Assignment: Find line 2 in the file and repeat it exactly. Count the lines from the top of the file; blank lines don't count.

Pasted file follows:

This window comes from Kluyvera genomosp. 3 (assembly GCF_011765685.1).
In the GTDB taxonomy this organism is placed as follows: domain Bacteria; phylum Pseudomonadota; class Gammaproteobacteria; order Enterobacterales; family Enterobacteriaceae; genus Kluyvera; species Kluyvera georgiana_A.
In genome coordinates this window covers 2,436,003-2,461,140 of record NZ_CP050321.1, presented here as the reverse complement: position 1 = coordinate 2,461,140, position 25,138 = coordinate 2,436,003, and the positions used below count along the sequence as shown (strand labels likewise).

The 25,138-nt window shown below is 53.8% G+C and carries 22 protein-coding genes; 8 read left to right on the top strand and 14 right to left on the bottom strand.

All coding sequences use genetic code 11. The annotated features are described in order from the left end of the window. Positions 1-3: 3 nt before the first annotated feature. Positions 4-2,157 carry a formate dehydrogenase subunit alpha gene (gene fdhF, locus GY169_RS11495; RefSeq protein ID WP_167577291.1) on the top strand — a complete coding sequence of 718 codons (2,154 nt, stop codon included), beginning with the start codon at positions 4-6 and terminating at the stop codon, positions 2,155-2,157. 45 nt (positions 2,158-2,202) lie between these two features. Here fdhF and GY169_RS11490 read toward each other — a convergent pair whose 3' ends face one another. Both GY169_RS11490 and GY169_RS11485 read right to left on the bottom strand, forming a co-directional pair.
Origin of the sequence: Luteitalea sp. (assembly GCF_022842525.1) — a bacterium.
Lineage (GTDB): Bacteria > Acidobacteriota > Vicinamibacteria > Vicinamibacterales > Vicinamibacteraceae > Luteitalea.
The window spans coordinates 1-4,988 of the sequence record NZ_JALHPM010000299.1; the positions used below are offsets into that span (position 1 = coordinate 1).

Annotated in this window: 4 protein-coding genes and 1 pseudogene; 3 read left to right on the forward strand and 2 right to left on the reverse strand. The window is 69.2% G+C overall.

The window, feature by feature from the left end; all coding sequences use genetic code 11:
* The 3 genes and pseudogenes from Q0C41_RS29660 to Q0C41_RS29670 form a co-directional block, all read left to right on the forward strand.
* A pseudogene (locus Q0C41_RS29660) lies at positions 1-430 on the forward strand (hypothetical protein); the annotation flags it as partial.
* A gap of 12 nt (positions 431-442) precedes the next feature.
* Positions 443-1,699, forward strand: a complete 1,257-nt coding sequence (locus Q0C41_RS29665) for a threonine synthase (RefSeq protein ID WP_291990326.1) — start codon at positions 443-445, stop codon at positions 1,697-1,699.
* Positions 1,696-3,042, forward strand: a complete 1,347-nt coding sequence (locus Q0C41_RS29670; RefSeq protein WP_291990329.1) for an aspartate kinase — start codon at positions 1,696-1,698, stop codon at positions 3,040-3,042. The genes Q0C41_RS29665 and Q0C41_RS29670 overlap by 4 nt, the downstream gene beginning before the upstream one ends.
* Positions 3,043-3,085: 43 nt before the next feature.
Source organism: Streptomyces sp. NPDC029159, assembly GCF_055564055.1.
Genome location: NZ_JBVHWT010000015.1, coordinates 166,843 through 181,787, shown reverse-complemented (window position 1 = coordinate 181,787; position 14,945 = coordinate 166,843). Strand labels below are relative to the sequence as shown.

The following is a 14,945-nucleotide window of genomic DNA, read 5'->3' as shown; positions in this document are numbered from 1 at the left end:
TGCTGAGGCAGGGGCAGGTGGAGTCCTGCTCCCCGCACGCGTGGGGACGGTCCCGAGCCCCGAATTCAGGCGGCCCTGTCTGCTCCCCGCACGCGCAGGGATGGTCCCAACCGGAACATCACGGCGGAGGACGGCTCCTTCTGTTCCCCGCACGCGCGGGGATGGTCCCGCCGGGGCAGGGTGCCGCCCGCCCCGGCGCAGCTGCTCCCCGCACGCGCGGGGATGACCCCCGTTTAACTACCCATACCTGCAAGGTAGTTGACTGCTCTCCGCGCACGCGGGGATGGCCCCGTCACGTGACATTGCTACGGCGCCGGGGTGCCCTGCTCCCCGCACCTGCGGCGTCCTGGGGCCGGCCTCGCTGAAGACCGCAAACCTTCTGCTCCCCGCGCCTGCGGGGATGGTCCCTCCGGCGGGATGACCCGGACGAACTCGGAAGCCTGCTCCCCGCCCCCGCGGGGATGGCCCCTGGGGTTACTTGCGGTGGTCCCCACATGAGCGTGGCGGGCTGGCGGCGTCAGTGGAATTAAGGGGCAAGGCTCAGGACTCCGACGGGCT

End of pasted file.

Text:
In the GTDB taxonomy this organism is placed as follows: domain Bacteria; phylum Pseudomonadota; class Gammaproteobacteria; order Enterobacterales; family Enterobacteriaceae; genus Kluyvera; species Kluyvera georgiana_A.